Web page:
A headache diagnosis is usually made through a detailed question-and-answer session with the patient. This is combined with a complete and careful physical and neurological examination. Together, the history and physical will exclude many of the less common but potentially serious causes of headaches. In some cases, tests such as an MRI or CT scan may also be recommended in order to help diagnose the cause of headaches.
An Overview of Diagnosing HeadachesIn order to figure out the cause of headaches, a healthcare provider will begin by asking a number of questions, including questions about:
- The headache, such as how often you have headaches or where the pain is
- Other symptoms, including nausea, vomiting, vision or hearing problems, weight loss, a fever or chills, a runny nose, tearing, or shortness of breath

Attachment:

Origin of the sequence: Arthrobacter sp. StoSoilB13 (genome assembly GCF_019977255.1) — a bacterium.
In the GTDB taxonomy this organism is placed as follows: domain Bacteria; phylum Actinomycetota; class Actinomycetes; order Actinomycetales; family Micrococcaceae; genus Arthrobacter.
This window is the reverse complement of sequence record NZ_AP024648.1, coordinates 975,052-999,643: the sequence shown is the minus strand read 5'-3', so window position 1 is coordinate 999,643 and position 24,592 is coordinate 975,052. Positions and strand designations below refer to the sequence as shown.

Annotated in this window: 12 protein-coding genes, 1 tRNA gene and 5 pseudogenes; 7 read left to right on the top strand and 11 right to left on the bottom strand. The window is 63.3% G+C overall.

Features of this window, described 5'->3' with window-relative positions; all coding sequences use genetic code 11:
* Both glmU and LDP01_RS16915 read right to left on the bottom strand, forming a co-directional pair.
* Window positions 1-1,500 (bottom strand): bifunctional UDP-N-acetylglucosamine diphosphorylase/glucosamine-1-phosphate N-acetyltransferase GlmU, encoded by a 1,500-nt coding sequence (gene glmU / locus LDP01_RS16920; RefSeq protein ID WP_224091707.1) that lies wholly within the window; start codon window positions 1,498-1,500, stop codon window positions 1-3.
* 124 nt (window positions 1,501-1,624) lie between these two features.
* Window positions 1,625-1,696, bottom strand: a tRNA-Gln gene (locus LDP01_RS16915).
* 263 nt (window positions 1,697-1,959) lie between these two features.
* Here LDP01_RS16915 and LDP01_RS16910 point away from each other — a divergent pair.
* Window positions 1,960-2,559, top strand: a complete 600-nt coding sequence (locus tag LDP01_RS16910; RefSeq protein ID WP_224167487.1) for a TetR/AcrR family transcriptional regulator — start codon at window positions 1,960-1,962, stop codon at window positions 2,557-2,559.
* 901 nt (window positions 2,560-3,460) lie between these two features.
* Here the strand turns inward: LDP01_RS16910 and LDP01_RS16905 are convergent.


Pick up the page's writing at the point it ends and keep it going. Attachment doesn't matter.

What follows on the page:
- Possible triggers
- Conditions that make the headache better
- Any symptoms that might occur before the headache begins
- Any medical conditions you may have, including high blood pressure (hypertension), glaucoma, or shingles
- A family history of headaches
- Any personal history of headaches
- Whether you smoke or drink alcohol.
Most healthcare providers will also obtain a full medical history from the patient, inquiring about past head trauma or surgery, eye strain, sinus problems, dental problems, difficulties with opening and closing the jaw, and the use of medications.
He or she will then perform a physical exam, looking for any signs that may point to possible causes of the headaches (see Causes of Headaches).
Experts agree that a detailed question-and-answer session with a patient, along with a physical exam, can often produce enough information for a headache diagnosis. Many types of headaches have clear-cut symptoms which fall into an easily recognizable pattern.